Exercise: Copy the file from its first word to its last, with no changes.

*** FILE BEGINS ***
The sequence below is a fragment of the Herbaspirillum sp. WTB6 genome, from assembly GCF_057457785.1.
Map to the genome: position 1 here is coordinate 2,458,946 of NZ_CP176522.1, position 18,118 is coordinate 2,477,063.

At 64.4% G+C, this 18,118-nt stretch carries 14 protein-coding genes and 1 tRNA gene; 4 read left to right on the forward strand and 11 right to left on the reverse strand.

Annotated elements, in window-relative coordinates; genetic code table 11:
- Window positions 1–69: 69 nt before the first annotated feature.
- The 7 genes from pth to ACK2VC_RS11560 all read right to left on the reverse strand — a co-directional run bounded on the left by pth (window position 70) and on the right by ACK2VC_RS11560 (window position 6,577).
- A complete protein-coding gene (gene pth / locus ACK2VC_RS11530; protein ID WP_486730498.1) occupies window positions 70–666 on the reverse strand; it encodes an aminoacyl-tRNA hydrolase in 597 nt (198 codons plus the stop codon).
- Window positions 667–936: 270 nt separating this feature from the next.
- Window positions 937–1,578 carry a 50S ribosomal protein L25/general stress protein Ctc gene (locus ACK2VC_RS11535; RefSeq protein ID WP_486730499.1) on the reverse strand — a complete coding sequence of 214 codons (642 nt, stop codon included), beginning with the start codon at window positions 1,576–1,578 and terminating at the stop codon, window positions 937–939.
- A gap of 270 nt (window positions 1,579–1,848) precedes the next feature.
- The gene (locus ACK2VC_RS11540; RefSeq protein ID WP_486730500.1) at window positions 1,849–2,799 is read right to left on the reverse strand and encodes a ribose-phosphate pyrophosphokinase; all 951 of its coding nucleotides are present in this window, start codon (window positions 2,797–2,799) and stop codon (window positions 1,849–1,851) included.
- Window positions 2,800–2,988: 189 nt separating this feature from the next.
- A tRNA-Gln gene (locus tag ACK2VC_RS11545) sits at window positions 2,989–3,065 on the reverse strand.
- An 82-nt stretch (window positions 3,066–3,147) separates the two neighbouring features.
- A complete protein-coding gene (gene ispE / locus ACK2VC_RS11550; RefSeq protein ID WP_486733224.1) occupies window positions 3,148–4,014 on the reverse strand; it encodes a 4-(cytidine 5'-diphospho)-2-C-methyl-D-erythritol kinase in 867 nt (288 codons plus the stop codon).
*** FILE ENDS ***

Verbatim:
The sequence below is a fragment of the Herbaspirillum sp. WTB6 genome, from assembly GCF_057457785.1.
Map to the genome: position 1 here is coordinate 2,458,946 of NZ_CP176522.1, position 18,118 is coordinate 2,477,063.

At 64.4% G+C, this 18,118-nt stretch carries 14 protein-coding genes and 1 tRNA gene; 4 read left to right on the forward strand and 11 right to left on the reverse strand.

Annotated elements, in window-relative coordinates; genetic code table 11:
- Window positions 1–69: 69 nt before the first annotated feature.
- The 7 genes from pth to ACK2VC_RS11560 all read right to left on the reverse strand — a co-directional run bounded on the left by pth (window position 70) and on the right by ACK2VC_RS11560 (window position 6,577).
- A complete protein-coding gene (gene pth / locus ACK2VC_RS11530; protein ID WP_486730498.1) occupies window positions 70–666 on the reverse strand; it encodes an aminoacyl-tRNA hydrolase in 597 nt (198 codons plus the stop codon).
- Window positions 667–936: 270 nt separating this feature from the next.
- Window positions 937–1,578 carry a 50S ribosomal protein L25/general stress protein Ctc gene (locus ACK2VC_RS11535; RefSeq protein ID WP_486730499.1) on the reverse strand — a complete coding sequence of 214 codons (642 nt, stop codon included), beginning with the start codon at window positions 1,576–1,578 and terminating at the stop codon, window positions 937–939.
- A gap of 270 nt (window positions 1,579–1,848) precedes the next feature.
- The gene (locus ACK2VC_RS11540; RefSeq protein ID WP_486730500.1) at window positions 1,849–2,799 is read right to left on the reverse strand and encodes a ribose-phosphate pyrophosphokinase; all 951 of its coding nucleotides are present in this window, start codon (window positions 2,797–2,799) and stop codon (window positions 1,849–1,851) included.
- Window positions 2,800–2,988: 189 nt separating this feature from the next.
- A tRNA-Gln gene (locus tag ACK2VC_RS11545) sits at window positions 2,989–3,065 on the reverse strand.
- An 82-nt stretch (window positions 3,066–3,147) separates the two neighbouring features.
- A complete protein-coding gene (gene ispE / locus ACK2VC_RS11550; RefSeq protein ID WP_486733224.1) occupies window positions 3,148–4,014 on the reverse strand; it encodes a 4-(cytidine 5'-diphospho)-2-C-methyl-D-erythritol kinase in 867 nt (288 codons plus the stop codon).